Tag Archives: WADING BIRDS

GREAT EGRET OF THE GOOD HARBOR BEACH SALT MARSH

A grand Great Egret has been hanging out at the Good Harbor Beach marsh. He has been dining on small fish mostly. The photos are from Sunday but I didn’t spot him either yesterday or today; perhaps he has moved on. 

The long breeding plumes are called aigrettes.

Cape Ann is part of the Great Egrets breeding range, particularly House Island. This Egret is in full breeding plumage, advertising to a potential mate how fit and desirable he is to other Great Egrets. These same beautiful feathers, and humanity’s indiscriminate killing of, are what caused the bird to become nearly extinct. During the late 19th and early 20th centuries, the long breeding plumes, called aigrettes, of many species of herons and egrets were prized as fashion accessories to adorn women’s hats. Thanks to the Migratory Bird Treaty Act of 1918, it is illegal to hunt or harm in any way gorgeous birds such as the Great Egret, and egrets and herons are making a comeback.

Fine dining in the marsh

Dagger-like bill

Great Blue Heron Times Four

Last week we posted a photo of a group of Great Blue Herons, Cormorants, Snowy Egrets, Little Blue Herons, and Great Egrets all foraging together on a rainy morning. The Great Blue Herons are so perfectly camouflaged when perched on the rocky shoreline and we asked how many GBH folks could see. Reader Julie W. saw the most and she even sent the photo back with the Great Blues circled. Thank you Julie for taking the time to do that!!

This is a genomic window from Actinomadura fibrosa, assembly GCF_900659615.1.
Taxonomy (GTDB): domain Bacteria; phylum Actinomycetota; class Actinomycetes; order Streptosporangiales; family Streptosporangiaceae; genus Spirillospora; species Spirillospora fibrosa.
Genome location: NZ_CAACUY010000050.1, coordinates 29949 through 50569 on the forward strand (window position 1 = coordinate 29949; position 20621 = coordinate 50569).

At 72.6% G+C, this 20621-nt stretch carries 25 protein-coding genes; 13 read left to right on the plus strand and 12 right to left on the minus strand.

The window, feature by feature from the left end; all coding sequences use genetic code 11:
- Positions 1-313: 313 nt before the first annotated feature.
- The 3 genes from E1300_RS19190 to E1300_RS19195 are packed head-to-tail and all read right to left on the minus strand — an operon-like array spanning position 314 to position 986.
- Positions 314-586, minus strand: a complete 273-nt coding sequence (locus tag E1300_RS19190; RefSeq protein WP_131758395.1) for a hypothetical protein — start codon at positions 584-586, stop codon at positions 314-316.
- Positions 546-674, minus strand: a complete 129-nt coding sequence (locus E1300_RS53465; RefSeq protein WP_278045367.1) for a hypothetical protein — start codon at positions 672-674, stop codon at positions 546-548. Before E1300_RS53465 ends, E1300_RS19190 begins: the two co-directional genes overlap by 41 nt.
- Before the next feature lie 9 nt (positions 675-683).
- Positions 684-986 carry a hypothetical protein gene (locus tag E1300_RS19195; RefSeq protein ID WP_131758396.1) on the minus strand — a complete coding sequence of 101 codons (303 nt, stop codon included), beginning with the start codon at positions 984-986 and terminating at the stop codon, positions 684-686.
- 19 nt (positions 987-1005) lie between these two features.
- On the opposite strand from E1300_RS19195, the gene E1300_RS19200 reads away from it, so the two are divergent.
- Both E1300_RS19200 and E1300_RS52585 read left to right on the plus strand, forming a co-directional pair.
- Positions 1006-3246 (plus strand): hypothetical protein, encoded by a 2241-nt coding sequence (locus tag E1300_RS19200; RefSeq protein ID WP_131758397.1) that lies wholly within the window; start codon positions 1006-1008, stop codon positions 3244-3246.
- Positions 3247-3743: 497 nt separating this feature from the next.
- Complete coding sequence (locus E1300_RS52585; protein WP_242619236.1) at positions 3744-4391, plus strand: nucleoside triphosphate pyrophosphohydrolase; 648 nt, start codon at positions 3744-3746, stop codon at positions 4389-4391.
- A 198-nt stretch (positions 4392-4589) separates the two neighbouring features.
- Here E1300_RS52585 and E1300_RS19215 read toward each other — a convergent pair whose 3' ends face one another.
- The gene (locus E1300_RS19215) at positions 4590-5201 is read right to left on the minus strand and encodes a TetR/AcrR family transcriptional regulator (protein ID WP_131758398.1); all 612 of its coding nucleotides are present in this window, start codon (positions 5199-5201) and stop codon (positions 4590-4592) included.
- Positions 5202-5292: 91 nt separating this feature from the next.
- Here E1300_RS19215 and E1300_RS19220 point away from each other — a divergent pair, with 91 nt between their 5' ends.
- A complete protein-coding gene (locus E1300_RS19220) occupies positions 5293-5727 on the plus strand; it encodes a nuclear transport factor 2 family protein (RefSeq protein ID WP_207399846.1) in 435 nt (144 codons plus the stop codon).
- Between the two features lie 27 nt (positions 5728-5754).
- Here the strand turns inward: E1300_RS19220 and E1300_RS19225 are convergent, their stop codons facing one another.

I Want What You Have!

What do Great Blue Herons, North America’s largest species of herons, eat? Because they feed in a variety of both freshwater and saltwater habitats, their diet is richly varied. Great Blue Herons dine on small fish, crabs, shrimp, mice, rats, voles, frogs, salamanders, turtles, gophers, snakes, many species of small waterbirds including ducks and ducklings, and insects.

How many Great Blue Herons do you see in the photo above? I thought there was only one in the shot, until returning to my office and had a good look at the scene.

SNOWY EGRET DISGUISE

Snowy Egret well-camouflaged while fishing and preening with a flock of gulls.